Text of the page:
Digestive Diseases and Sciences

, Volume 57, Issue 5, pp 1281–1290 | Cite as

Relative Contributions of Afferent Vagal Fibers to Resistance to Diet-Induced Obesity

  • A. T. Stearns
  • A. Balakrishnan
  • A. Radmanesh
  • S. W. Ashley
  • D. B. Rhoads
  • A. TavakkolizadehEmail author
Original Article



We previously demonstrated vagal neural pathways, specifically subdiaphragmatic afferent fibers, regulate expression of the intestinal sodium-glucose cotransporter SGLT1, the intestinal transporter responsible for absorption of dietary glucose. We hypothesized targeting this pathway could be a novel therapy for obesity. We therefore tested the impact of disrupting vagal signaling by total vagotomy or selective vagal de-afferentation on weight gain and fat content in diet-induced obese rats.


Male Sprague–Dawley rats (n = 5–8) underwent truncal vagotomy, selective vagal de-afferentation with capsaicin, or sham procedure. Animals were maintained for 11 months on a high-caloric Western diet. Abdominal visceral fat content was assessed by magnetic resonance imaging together with weight of fat pads at harvest. Glucose homeostasis was assessed by fasting blood glucose and HbA1C. Jejunal SGLT1 gene expression was assessed by qPCR and immunoblotting and function by glucose uptake in everted jejunal sleeves.


At 11-months, vagotomized rats weighed 19% less (P = 0.003) and de-afferented rats 7% less (P = 0.19) than shams. Vagotomized and de-afferented animals had 52% (P < 0.0001) and 18% reduction (P = 0.039) in visceral abdominal fat, respectively. There were no changes in blood glucose or glycemic indexes. SGLT1 mRNA, protein and function were unchanged across all cohorts at 11-months postoperatively.


Truncal vagotomy led to significant reductions in both diet-induced weight gain and visceral abdominal fat deposition. Vagal de-afferentation led to a more modest, but clinically and statistically significant, reduction in visceral abdominal fat. As increased visceral abdominal fat is associated with excess morbidity and mortality, vagal de-afferentation may be a useful adjunct in bariatric surgery.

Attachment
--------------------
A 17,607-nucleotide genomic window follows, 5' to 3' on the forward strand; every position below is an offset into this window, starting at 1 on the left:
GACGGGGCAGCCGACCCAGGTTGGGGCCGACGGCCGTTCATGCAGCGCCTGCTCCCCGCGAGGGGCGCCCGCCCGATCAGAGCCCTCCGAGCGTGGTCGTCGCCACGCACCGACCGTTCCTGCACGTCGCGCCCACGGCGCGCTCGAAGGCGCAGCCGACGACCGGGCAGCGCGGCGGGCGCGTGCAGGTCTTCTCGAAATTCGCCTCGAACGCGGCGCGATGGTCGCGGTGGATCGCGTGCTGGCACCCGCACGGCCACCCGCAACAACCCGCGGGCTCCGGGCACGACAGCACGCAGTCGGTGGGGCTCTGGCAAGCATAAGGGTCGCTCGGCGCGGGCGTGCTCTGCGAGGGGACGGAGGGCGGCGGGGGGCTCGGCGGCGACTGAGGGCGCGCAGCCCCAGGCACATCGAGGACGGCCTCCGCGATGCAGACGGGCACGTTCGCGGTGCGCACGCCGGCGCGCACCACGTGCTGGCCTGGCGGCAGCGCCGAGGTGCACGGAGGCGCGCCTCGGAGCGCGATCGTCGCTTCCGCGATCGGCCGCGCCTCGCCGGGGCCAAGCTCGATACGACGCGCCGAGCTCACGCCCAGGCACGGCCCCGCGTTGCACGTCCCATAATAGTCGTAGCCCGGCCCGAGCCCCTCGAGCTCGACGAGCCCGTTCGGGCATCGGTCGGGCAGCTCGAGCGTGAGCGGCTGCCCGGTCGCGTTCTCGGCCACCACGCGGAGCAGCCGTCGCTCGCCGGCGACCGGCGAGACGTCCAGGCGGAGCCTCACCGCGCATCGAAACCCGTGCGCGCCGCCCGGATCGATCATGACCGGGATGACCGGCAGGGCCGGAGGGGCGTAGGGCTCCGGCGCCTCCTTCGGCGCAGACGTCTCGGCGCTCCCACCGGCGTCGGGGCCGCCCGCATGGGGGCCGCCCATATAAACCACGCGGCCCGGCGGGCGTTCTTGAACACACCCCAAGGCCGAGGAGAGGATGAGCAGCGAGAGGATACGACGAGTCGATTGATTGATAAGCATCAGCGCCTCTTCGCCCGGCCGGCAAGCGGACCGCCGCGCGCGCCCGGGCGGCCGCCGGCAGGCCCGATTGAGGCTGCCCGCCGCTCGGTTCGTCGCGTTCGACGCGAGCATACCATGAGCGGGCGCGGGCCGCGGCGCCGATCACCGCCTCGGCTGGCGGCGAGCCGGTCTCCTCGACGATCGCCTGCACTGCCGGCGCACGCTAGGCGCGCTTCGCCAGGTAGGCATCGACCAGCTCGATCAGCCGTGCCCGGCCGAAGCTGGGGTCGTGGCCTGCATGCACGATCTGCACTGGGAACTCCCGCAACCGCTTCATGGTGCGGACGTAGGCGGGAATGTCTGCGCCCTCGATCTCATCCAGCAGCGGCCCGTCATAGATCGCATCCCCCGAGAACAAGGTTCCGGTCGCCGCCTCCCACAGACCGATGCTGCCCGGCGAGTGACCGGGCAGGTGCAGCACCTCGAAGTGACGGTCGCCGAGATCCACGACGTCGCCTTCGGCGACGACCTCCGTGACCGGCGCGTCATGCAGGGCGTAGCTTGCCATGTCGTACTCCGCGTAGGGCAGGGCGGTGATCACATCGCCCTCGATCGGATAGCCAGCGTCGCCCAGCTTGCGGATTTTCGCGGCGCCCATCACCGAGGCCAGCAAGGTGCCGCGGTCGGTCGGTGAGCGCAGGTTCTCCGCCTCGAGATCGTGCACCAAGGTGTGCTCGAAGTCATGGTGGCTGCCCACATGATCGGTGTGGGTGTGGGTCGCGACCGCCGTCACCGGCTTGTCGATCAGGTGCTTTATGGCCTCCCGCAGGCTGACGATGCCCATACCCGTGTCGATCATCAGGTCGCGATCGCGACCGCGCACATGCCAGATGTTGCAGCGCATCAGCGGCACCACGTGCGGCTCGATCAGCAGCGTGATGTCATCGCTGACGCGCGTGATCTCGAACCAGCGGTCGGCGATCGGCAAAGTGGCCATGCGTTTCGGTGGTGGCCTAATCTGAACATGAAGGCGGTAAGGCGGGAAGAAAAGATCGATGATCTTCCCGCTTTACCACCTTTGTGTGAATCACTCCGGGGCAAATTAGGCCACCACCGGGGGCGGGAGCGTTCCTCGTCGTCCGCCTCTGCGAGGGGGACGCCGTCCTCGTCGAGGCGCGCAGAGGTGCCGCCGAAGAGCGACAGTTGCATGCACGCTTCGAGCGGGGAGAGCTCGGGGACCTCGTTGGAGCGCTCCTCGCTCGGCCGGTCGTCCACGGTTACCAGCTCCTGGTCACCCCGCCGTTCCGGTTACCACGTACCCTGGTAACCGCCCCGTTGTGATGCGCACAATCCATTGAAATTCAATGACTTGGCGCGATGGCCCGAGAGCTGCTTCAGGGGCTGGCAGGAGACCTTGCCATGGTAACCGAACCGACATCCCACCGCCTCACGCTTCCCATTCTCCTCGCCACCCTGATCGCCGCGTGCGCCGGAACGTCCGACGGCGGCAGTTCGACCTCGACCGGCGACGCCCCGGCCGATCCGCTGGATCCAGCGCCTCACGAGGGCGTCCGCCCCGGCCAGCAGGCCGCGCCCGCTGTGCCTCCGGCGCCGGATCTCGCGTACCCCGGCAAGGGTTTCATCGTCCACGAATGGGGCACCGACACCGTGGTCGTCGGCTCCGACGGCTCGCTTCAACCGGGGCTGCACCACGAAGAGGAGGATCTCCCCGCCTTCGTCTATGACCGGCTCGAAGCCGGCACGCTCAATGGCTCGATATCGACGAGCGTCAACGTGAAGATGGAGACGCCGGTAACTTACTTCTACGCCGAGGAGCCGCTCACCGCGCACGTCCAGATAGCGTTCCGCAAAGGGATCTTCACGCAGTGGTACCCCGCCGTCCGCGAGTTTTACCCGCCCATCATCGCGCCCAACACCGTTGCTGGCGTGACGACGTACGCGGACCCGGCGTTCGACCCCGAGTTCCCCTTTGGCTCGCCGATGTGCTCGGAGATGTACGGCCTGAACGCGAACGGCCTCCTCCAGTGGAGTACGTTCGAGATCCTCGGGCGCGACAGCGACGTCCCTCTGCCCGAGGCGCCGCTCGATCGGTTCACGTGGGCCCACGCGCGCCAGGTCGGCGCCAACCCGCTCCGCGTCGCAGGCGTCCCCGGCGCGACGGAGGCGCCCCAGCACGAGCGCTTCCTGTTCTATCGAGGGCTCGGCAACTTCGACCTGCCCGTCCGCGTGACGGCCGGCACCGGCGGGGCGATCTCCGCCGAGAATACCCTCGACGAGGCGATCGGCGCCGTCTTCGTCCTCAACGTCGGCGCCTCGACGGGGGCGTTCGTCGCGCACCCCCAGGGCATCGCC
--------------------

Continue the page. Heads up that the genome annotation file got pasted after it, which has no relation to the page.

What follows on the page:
Vagus Bariatric surgery Capsaicin Vagotomy Abdominal visceral fat 



Funding sources include: Harvard Clinical Nutrition Center Grant P30-DK040561 (AT); Berkeley Fellowship and George Herbert Hunt Travelling Fellowship (ATS); and Nutricia Foundation Fellowship (AB). We would like to thank Dr Sharon Peled, and Dr Clare Tempany-Afdhal for technical advice and support with magnetic resonance image acquisition, and Jan Rounds for invaluable managerial support.

Conflict of interest

No authors have any conflicts of interest to declare.


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Copyright information

© Springer Science+Business Media, LLC 2011

Authors and Affiliations

  • A. T. Stearns
    • 1
    • 2
  • A. Balakrishnan
    • 1
    • 3
  • A. Radmanesh
    • 4
  • S. W. Ashley
    • 1
  • D. B. Rhoads
    • 5
  • A. Tavakkolizadeh
    • 1
    Email author
  1. 1.Department of Surgery, Brigham and Women’s HospitalHarvard Medical SchoolBostonUSA
  2. 2.Department of Physiology, Anatomy and GeneticsUniversity of OxfordOxfordUK
  3. 3.Division of Gastroenterology, School of Clinical SciencesUniversity of LiverpoolLiverpoolUK
  4. 4.Department of Radiology, Brigham and Women’s HospitalHarvard Medical SchoolBostonUSA
  5. 5.Pediatric Endocrine Unit, MassGeneral Hospital for Children Harvard Medical SchoolBostonUSA

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